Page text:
In the 1960s, adenocarcinoma accounted for 5% of all cervical malignancies diagnosed in the United States; it now accounts for more than 25%. Cytology screening alone is not effective in diagnosing adenocarcinoma in situ (AIS); Pap testing finds less than 5% of the atypical glandular lesions characteristic of AIS; less than 50% of AIS cases are detected before a definitive tissue diagnosis.
Concurrent squamous abnormalities are present in cone biopsy specimens from many patients with AIS. It has been hypothesized that Pap tests in such patients detect squamous rather than glandular abnormalities. New guidelines published by several national organizations recommend omitting Pap tests in patients younger than 21 years, screening patients aged 21 to 29 years every 3 years with cytology alone, and using human papillomavirus (HPV) and cytology cotesting in patients aged 30 to 65 years.
This retrospective cohort study was designed to determine how the updated guidelines affected the timing of diagnosis and treatment of AIS at a single institution. Cases of AIS were identified through a search of the computerized hospital databases for the International Classification of Diseases, Ninth Revision, Clinical Modification code 233.1. Pathology review confirmed the diagnosis. Abstracts of medical records were examined for clinical history, patient demographics, procedures used for diagnosis and treatment, and the frequency or type of follow-up. The study population was composed of patients with AIS who underwent fertility-preserving interventions for squamous abnormalities but who also were found to have AIS in the final pathology report.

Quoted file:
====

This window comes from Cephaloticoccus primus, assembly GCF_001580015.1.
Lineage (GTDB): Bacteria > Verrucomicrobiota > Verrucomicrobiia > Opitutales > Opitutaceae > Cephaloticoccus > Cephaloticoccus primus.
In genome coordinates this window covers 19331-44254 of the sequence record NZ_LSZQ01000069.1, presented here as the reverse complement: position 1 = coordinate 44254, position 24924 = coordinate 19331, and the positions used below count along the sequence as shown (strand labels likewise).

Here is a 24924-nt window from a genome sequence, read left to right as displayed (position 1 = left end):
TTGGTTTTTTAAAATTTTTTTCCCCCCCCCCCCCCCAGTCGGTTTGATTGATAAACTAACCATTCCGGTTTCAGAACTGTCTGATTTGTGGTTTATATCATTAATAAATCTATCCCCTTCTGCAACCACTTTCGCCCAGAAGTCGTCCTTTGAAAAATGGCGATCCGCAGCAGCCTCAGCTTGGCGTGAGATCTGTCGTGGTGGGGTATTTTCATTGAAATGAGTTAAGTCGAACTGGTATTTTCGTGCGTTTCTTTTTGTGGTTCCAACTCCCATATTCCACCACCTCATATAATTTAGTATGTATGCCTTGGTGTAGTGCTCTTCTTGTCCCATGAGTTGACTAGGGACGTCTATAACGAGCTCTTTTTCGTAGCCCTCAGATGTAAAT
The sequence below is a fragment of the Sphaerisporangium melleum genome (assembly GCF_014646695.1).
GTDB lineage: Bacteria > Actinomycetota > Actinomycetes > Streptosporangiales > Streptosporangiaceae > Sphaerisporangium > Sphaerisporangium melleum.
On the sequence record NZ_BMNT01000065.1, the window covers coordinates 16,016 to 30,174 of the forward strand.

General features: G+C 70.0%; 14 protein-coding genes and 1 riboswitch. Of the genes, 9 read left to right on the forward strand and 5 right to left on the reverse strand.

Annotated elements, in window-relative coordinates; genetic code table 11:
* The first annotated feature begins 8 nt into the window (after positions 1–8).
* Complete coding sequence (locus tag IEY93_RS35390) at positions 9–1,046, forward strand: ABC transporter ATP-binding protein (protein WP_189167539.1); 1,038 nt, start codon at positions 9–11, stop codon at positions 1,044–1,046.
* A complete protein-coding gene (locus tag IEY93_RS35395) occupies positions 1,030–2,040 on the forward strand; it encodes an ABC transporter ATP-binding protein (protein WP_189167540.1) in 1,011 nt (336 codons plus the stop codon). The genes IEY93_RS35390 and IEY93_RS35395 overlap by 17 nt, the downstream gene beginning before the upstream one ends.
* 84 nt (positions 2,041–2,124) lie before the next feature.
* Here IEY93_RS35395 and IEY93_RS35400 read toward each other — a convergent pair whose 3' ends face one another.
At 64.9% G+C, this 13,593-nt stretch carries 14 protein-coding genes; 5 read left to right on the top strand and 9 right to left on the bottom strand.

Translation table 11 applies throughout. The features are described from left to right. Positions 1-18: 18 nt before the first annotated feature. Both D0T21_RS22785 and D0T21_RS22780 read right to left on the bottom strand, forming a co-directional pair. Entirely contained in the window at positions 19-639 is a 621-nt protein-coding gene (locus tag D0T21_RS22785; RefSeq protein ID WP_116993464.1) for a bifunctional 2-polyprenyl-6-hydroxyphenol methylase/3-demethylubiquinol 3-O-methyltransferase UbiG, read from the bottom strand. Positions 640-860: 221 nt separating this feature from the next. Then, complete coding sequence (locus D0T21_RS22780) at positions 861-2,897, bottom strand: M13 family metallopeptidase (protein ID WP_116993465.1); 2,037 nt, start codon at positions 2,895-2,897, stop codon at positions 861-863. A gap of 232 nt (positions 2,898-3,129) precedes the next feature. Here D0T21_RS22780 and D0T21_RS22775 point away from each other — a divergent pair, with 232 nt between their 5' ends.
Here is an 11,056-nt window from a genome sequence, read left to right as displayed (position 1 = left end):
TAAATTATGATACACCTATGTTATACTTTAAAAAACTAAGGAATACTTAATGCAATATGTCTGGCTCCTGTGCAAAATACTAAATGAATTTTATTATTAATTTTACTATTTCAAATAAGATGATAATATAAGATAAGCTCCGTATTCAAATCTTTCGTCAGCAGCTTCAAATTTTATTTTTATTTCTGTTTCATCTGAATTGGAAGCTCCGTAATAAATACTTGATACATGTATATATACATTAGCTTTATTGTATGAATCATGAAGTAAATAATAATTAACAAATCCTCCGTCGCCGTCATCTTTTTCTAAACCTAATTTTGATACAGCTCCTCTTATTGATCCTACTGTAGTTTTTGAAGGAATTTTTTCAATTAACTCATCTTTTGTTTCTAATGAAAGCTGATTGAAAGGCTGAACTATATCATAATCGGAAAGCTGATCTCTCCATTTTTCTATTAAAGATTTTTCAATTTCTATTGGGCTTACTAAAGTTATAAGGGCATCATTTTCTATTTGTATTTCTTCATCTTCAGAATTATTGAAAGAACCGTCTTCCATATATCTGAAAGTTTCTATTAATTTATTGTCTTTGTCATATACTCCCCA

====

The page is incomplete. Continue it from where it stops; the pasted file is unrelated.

Of the 242 patients identified who met criteria for inclusion, 208 (86%) had confirmed Pap test abnormalities at the time of presentation. The mean time from abnormal Pap test to AIS diagnosis was longer among patients 30 years or older compared with patients 30 years or younger (29 months vs 21 months; P < 0.011). Sixteen of the 17 patients younger than 21 years with AIS had an abnormal Pap screen showing squamous dysplasia and no glandular abnormalities. Subsequent triage and excisional procedures (loop excisional electrocautery procedure or cold-knife cone) eventually led to the diagnosis of AIS.
Recent revisions in national guidelines for cervical cancer screening do not appear to negatively affect the diagnosis of AIS among patients 30 years or older but are clearly detrimental for detection among patients younger than 21 years and in those aged 21 to 29 years.